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Beyond Fiction: The Real Ninja


Recent research aims to uncover what the ninja were really like, using historical methodology to establish an authentic picture.

Japan’s ninja have become pop culture heroes in books, films, and anime. But some historians are trying to go beyond the image of superhuman masters of stealth who leaped walls and felled their enemies with shuriken blades before vanishing into thin air. The importance of secrecy to ninja—generally known as shinobi at the time they were active—means that there are relatively few written records. Even so, recent research aims to dispel mysteries and get closer to the reality of these compelling figures.

Posters from the 1960s Shinobi no mono hit series of ninja films, on display at the Ninja Museum of Igaryū in Iga, Mie Prefecture.

Researching the Ninja

The most famous ninja villages were Iga in Mie Prefecture and Kōka (sometimes known as Kōga) in Shiga Prefecture, which are separated by only 20–30 kilometers and a few mountains. It took around half a day to walk between them.

In 2012, Mie University in the city of Tsu, to the east of Iga, began serious research into ninja culture as part of regional revitalization efforts. Professor Yamada Yūji is among those taking a historical approach to elucidating what the ninja were really like.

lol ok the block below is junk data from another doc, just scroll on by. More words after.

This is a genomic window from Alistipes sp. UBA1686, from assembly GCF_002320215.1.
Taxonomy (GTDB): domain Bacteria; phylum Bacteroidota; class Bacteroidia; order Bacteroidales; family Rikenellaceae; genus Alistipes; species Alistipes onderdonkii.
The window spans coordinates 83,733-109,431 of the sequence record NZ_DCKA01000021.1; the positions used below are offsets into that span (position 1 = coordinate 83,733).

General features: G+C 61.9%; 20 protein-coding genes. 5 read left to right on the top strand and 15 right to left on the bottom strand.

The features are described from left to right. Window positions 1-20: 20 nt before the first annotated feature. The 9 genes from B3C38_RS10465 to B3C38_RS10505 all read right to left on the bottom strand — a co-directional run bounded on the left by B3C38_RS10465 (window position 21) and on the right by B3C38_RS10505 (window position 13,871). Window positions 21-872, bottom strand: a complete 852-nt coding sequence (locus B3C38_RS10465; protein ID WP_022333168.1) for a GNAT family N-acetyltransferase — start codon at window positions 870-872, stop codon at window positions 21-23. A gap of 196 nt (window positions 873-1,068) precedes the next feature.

“The only remaining manuals on ninjutsu, the arts of the ninja, are from Iga and Kōka. To understand the ninja, we have to investigate these cities,” he says.

A ninjutsu manual on display at Kōka Ninja House.

Close Ties

According to one theory, ninja emerged when locals were recruited for battle during the Warring States period (1467–1568). However, the Kōka ninja are thought to have developed from earlier groups opposing the establishment of private shōen estates. The Iga ninja are also believed to have their origins in the akutō outlaw warrior bands that skirmished with landowners.

Both villages are near Kyoto, so it was easy for them to get the latest news from what was formerly the Japanese capital. At the same time, their mountainous locality was suited to intelligence activities, as internal information was less likely to leak out. It was also a good place for physical training. Because it was difficult for the daimyō (feudal lord) to exercise control of the terrain, autonomous groups steadily grew in strength.

In fiction, the two groups are often presented as deadly rivals, but they actually had close ties. As well as being connected by marriage, they regularly shared information. In 1579, Oda Nobukatsu, the son of the great warlord Oda Nobunaga, launched an assault on Iga, which the ninja resisted with kajutsu (fire and explosive techniques) and nocturnal ambushes. “Naturally the Kōka ninja fought alongside them in the battle,” Yamada explains.

In 1582, Nobunaga was betrayed and forced to commit suicide, leaving his faction temporarily leaderless and vulnerable. At this time, Tokugawa Ieyasu—who would ultimately win control of Japan and establish a new shogunate—escaped over the Iga mountains to his home province of Mikawa (now Aichi Prefecture) under the protection of the Iga and Kōka ninja. Much impressed, Ieyasu continued to make use of the ninja’s services, such as by making them guards at Edo Castle. On hearing of their exploits, other daimyō also hired ninja bodyguards. This is why place names connected to Iga and Kōka are now found all over Japan.